The gear our editors loved in July

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You may be surprised to learn that the employees of Outside likes to be, well, outdoors. When we are not working, we are outside, especially in July. Here’s the gear our staff used for lounging in the height of summer.

Nomadix Festival Blanket ($70)

(Photo: Courtesy of Nomadix)

I’ve brought this blanket to every park hangout, outdoor concert, and car camping trip for the past three years. The Festival Blanket weighs just over two pounds and packs down small, and the water-resistant base keeps your butt dry on dew-covered grass. The top fabric is soft and non-slip – I’ve even used it as a yoga mat – and repels pet hair, sand and dirt. If it gets dirty, it’s machine washable and the post-consumer recycled polyester dries quickly. Four tie-down loops at the corners help lock it in place with pegs on windy days and let you attach it as a tarp or sun shade in a snap. —Maren Larsen, podcast producer

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Carhartt Kids Canvas Overalls ($33)

Carhartt Kids Canvas Overalls
(Photo: Courtesy of Carhartt)

My partner is a vegetarian farmer so we couldn’t resist putting our toddler son in a pair of Carhartt bibs. There’s the cute factor, sure, but they’re also practical. Our five-month-old can mostly sit up on his own, but he’s still a little tippy, so we quickly grab the back of his overalls to steady him if we see him start to bend over. I plan to invest in the next size up as soon as he starts crawling and walking for the same reason. Note: we’ve sailed at least two major blowouts without a poop stain in sight. —Abigail Wise, Chief Digital Officer

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Espresso Forge ($399)

Espresso forge
(Photo: Courtesy Espresso Forge)

Many of us know the whimsical joy of making an espresso on a camping trip. Your brew has a certain, uh, character that’s the byproduct of being handmade in the open air, and not by a $3,000 machine in a kitchen. So yes, sometimes you cringe, and often your drink is either a watery mess or gooey rocket fuel. Enter the Espresso Forge, a stainless steel appliance designed to produce professional quality espresso, without electricity. Sure, the device looks like a bong and it’s heavy. But if you’re serious about espresso and love the great outdoors, this might be the machine for you. Other travel espresso machines reduce size and weight by reducing the diameter of the perforated cup, where the pressurized hot water meets the ground coffee. The Espresso Forge, however, uses a 58 millimeter cup, which is the world standard for automatic machines. The company’s founders claim that narrower, deeper cups simply cannot replicate the flavor and crema produced by a wider, shallower cup. On top of that, the Espresso Forge also lets you modulate the pressure. Automatic machines often increase the pressure to 130 PSI at the start of the pour and then reduce it dramatically, a process that releases more flavor from the beans. You can replicate this using the Forge by simply adjusting how hard you push down on the metal plunger. Warning: this device is absolutely for discerning coffee nerds who sweat the details. I bought an espresso grind that was too coarse and it produced a disaster. If you’re the type-A coffee snob who’s always on the hunt for the best cup of camping espresso, this thing may be the answer. —Frederick Dreier, Articles Editor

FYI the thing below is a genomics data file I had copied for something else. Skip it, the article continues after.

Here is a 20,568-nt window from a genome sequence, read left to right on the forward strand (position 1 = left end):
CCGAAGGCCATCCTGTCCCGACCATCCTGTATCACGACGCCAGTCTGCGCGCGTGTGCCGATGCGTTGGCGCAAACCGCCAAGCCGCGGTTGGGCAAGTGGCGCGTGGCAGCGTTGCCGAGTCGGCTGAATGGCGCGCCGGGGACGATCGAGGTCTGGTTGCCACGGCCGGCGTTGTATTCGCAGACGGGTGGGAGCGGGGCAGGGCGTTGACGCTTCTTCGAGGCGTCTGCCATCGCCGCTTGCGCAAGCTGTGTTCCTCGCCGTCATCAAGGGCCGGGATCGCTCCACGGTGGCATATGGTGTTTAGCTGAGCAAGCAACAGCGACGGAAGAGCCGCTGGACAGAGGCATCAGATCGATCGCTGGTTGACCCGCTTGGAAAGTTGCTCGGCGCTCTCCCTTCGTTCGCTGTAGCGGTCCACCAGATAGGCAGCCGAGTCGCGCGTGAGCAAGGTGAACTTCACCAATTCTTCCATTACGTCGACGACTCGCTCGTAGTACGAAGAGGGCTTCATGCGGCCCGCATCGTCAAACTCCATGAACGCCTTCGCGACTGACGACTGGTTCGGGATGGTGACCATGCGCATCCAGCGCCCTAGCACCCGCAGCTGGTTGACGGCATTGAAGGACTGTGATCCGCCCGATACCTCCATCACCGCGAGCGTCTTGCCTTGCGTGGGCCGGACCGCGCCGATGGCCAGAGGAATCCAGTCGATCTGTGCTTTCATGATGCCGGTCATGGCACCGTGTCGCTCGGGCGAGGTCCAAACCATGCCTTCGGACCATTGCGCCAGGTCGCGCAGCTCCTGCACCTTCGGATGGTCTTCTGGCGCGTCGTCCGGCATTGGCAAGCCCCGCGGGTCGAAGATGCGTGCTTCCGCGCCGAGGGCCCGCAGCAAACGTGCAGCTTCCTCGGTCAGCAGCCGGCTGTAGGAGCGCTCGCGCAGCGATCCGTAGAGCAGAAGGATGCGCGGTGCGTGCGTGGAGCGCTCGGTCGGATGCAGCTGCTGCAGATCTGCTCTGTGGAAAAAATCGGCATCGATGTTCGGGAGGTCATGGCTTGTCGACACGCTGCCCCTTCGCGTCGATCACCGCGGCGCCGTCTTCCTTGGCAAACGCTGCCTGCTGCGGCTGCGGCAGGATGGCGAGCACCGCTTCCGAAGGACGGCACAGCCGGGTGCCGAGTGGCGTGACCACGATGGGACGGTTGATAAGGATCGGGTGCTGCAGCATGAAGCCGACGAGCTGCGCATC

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Shredly Biker Tank Top ($48)

Shredly Biker Tank Top
(Photo: Courtesy of Shredly)

I almost always ride in a tank top in the summer heat here in Colorado, and I love how the oversized armholes on this tank top allow for extra airflow as well as a nice muscle tank look. As a result, this top is garnering lots of compliments. The polyester-tencel-lycra fabric is super light and soft, and it wicks moisture well on the wettest days. And I commend women’s mountain bike clothing brand Shredly for their size range – the tank top is available in sizes XS to XXXL. —Gloria Liu, Editor-in-Chief

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Troy Lee Women’s Luxury Shorts ($119)

Luxury Troy Lee Women's Shorts
(Photo: Courtesy of Troy Lee)

With a yoga-style waistband and stretch leg panels, slipping on these women’s mountain bike shorts is like slipping on comfortable sweatpants. They’re long enough to wear light knee pads and the outer fabric is light enough for hot summer rides, while the elasticated panels provide extra breathability. —GL

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Ibex Tranquil Long Sleeve ($142)

Ibex Tranquil Long Sleeve T-Shirt
(Photo: Courtesy of Ibex)